Skip to content Skip to navigation

Protesting Peasants Under Siege in Wanli Village

September 9, 2004

Human Rights in China (HRIC) has learned that police and officials have once again brought in convicted criminals to suppress protests by peasants of Wanli Village in Cangshan Town, Fuzhou City, Fujian Province.

The peasants of Wanli Village have been engaged in an extended protest against appropriation and redevelopment of their farmland and involuntary removal to a new location. According to HRIC’s sources, officials have given the villagers a deadline of September 18, after which their homes will be destroyed and they will be forcibly removed from their property.

According to HRIC’s sources, more than 380 people, including local law enforcement officials and convicted criminals recently released from Reeducation Through Labor (RTL) and Reform Through Labor (laogai) camps, joined in a unified operation on the morning of September 8 during which they used bulldozers to break through water pipes and cut off water supply to the village. They then bulldozed the homes of three villagers. Observers believe this was an official wakeup call to remind villagers of the looming September 18 deadline and possibly convince some of them to leave on their own initiative. However, a number of villagers are determined to continue the struggle, and observers expect an escalation in the conflict between peasants and the authorities as the deadline approaches.

The homes destroyed in this operation belonged to three villagers who had expressed a determination to fight the forced removal to the very end. Villager Zhang Zongzhong, aged 70, had lived for more than 30 years in the home built by his father’s hands. Witnesses say that when Zhang saw the bulldozers approaching, he ran upstairs with a bottle of kerosene and matches, apparently determined to destroy himself and the house together, but members of the clearance team grabbed him and took him away before he could do anything. A 51-year old villager, Li Jianwu and his sister Li Huiyu, were also dragged from their home, where they had barricaded themselves. Villager Wang Jiankang and his family, who had also refused to move, found all of their belongings hurled out the door by the removal team. Once the occupants were removed, all three homes were razed to the ground.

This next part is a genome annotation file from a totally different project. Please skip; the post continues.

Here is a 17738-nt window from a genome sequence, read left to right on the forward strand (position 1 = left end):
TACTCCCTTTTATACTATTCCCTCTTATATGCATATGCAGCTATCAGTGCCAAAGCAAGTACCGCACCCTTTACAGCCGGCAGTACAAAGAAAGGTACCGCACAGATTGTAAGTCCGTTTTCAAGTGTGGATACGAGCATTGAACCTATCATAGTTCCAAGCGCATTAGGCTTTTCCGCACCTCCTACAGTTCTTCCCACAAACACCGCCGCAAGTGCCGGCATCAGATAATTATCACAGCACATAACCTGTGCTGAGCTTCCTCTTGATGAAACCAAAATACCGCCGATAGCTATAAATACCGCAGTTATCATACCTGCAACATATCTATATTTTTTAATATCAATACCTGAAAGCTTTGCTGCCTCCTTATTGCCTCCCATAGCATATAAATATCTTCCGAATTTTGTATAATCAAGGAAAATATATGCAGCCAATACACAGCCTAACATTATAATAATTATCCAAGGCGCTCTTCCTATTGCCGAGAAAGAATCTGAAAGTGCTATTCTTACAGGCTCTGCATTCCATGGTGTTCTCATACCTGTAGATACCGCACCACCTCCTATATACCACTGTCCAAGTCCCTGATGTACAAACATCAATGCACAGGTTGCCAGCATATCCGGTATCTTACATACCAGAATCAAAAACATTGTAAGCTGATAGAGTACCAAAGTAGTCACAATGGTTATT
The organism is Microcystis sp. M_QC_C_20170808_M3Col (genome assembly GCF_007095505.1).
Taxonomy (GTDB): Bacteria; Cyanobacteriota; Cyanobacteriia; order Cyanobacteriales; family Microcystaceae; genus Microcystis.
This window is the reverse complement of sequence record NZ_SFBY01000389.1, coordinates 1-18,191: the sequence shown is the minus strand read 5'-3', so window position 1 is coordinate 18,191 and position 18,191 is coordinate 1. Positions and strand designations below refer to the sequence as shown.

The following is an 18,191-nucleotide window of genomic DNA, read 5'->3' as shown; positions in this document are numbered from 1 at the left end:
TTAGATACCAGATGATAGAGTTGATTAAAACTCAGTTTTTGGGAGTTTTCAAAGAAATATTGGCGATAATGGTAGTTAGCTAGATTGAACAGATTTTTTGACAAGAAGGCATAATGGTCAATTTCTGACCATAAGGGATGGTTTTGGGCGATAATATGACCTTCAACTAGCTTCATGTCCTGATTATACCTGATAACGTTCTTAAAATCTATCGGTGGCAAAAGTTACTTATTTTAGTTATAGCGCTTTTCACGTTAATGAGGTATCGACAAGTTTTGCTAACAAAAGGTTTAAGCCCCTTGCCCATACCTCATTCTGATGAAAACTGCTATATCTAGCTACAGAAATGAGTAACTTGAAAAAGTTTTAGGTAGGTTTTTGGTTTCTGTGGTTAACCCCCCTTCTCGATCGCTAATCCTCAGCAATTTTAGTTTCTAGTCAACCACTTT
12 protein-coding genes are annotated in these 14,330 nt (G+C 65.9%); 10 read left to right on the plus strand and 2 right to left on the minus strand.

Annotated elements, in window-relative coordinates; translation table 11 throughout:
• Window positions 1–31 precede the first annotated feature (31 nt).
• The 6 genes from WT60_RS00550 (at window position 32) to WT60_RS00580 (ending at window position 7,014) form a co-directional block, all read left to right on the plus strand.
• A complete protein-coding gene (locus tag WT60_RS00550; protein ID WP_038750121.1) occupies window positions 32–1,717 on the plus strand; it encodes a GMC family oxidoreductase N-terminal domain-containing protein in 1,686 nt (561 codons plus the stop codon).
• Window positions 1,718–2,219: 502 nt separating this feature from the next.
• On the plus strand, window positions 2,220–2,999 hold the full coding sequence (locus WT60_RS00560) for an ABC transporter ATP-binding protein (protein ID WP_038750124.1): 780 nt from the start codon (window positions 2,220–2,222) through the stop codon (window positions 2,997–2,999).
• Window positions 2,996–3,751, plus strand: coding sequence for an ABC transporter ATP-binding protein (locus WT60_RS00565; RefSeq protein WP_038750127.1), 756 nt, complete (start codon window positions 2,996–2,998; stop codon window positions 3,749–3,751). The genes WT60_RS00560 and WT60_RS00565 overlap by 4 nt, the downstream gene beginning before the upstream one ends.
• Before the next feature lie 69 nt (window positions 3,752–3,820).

Sources say the authorities were especially ruthless in this operation because of their vexation over leaks to the international community over an incident in early August when police and enlisted thugs were sent in to intimidate a group of villagers occupying a disputed factory premises. HRIC contacted Cangshan Township Party Secretary Tong Yaqing on his cell phone during the clearance operation, and Tong admitted that he was directing the clearance, but upon hearing that the caller was from HRIC, he quickly ended the telephone call.

Wanli Village, located at the outskirts of Fuzhou City, consists of fertile farmland cultivated by around 600 households. Apart from good income from crops, villagers have also enjoyed a monthly income of 400 yuan per shareholder from rental of the disputed factory premises. The villagers feel the compensation offered them in the redevelopment plans is grossly inadequate, and more than 400 households have refused the terms. Local authorities have responded with repeated clearance operations, often resulting in injuries to villagers.

“The repeated use of criminal elements to enforce clearance operations is completely unacceptable,” said HRIC president Liu Qing. “It’s time for the central and provincial authorities to step in and resolve this conflict. Otherwise there could well be tragic consequences if violence escalates as the September 18 deadline draws near.”

Error | Human Rights in China 中国人权 | HRIC

Error

The website encountered an unexpected error. Please try again later.